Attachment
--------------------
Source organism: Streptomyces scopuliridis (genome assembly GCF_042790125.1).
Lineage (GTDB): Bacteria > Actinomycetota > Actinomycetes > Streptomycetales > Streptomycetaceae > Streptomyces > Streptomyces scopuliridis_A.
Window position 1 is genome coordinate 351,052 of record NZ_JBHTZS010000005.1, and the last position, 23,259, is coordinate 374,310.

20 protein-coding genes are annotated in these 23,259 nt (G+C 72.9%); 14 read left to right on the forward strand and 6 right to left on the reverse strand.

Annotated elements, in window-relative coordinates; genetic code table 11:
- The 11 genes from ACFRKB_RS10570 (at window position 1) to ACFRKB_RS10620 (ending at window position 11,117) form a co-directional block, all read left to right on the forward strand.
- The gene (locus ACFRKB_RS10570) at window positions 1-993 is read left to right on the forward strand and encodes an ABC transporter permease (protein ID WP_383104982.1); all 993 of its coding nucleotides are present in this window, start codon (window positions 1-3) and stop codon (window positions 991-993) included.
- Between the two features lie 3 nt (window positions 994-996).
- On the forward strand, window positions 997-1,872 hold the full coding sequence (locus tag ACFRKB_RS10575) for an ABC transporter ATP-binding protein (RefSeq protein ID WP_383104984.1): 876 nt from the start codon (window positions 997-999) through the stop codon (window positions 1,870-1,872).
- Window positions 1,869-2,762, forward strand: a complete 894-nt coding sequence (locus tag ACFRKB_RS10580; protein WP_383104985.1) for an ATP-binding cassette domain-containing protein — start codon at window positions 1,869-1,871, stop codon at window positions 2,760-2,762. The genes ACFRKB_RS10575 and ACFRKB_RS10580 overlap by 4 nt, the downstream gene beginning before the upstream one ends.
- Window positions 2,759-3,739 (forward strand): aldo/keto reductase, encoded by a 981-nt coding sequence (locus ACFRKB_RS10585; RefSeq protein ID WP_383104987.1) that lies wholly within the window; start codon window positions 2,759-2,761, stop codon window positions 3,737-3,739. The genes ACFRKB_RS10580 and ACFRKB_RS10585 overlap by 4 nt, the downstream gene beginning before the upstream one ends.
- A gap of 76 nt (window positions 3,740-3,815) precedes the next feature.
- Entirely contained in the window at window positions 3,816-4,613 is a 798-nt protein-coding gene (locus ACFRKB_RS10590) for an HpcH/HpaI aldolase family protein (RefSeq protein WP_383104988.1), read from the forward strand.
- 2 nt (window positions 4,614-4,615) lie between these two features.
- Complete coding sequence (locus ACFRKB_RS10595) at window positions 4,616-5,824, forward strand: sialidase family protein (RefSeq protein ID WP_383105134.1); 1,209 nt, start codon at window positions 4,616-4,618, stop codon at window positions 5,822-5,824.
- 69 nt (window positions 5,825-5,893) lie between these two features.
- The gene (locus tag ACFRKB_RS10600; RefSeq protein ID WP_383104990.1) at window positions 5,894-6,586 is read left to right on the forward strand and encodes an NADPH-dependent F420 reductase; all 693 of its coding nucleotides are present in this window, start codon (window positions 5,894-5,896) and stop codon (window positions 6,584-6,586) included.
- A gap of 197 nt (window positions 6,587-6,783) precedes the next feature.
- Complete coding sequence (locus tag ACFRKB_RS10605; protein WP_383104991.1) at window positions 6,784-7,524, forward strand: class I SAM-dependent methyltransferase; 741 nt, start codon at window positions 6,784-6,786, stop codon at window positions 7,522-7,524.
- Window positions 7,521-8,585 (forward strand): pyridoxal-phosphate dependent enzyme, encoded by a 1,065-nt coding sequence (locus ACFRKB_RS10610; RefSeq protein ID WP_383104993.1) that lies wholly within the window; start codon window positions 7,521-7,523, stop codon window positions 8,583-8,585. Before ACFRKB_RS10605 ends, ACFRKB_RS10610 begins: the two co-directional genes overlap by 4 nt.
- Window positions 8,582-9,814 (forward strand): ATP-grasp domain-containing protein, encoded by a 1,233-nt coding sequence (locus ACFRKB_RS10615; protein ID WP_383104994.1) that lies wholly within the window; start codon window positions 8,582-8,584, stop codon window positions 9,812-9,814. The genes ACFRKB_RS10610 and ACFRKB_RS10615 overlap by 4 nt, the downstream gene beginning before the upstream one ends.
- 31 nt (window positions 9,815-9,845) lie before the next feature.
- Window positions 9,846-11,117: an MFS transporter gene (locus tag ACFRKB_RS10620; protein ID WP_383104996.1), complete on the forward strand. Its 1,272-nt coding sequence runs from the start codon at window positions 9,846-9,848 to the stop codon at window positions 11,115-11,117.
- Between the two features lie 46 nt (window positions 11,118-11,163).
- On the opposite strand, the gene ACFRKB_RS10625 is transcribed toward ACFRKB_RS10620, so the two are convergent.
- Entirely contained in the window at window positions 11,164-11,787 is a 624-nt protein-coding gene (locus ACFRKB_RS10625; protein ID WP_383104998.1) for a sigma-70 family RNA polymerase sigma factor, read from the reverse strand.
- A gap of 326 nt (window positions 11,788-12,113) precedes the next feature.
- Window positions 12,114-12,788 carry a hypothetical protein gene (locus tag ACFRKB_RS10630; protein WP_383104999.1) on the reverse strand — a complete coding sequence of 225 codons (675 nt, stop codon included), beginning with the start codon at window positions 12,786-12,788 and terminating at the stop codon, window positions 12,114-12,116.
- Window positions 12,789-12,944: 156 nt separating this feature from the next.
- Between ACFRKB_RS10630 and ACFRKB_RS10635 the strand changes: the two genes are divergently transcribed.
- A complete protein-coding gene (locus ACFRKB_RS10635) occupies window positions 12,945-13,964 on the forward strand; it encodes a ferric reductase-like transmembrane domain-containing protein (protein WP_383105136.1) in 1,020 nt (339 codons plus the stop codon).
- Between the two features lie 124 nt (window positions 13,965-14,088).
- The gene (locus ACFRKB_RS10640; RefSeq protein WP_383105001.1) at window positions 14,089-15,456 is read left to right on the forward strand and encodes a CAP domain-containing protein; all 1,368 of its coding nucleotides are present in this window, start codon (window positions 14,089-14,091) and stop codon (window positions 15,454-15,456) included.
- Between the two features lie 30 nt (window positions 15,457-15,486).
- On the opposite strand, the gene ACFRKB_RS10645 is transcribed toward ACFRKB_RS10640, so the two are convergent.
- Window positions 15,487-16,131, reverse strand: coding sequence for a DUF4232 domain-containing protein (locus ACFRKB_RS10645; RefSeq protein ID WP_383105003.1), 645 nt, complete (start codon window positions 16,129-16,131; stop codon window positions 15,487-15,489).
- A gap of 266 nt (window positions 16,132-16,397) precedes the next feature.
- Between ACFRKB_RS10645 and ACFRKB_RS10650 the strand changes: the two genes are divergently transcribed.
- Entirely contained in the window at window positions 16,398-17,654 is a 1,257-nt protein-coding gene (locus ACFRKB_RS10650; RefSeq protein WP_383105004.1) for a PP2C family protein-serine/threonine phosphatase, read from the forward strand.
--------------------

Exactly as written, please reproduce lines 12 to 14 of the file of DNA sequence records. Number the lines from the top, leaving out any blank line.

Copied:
- A gap of 76 nt (window positions 3,740-3,815) precedes the next feature.
- Entirely contained in the window at window positions 3,816-4,613 is a 798-nt protein-coding gene (locus ACFRKB_RS10590) for an HpcH/HpaI aldolase family protein (RefSeq protein WP_383104988.1), read from the forward strand.
- 2 nt (window positions 4,614-4,615) lie between these two features.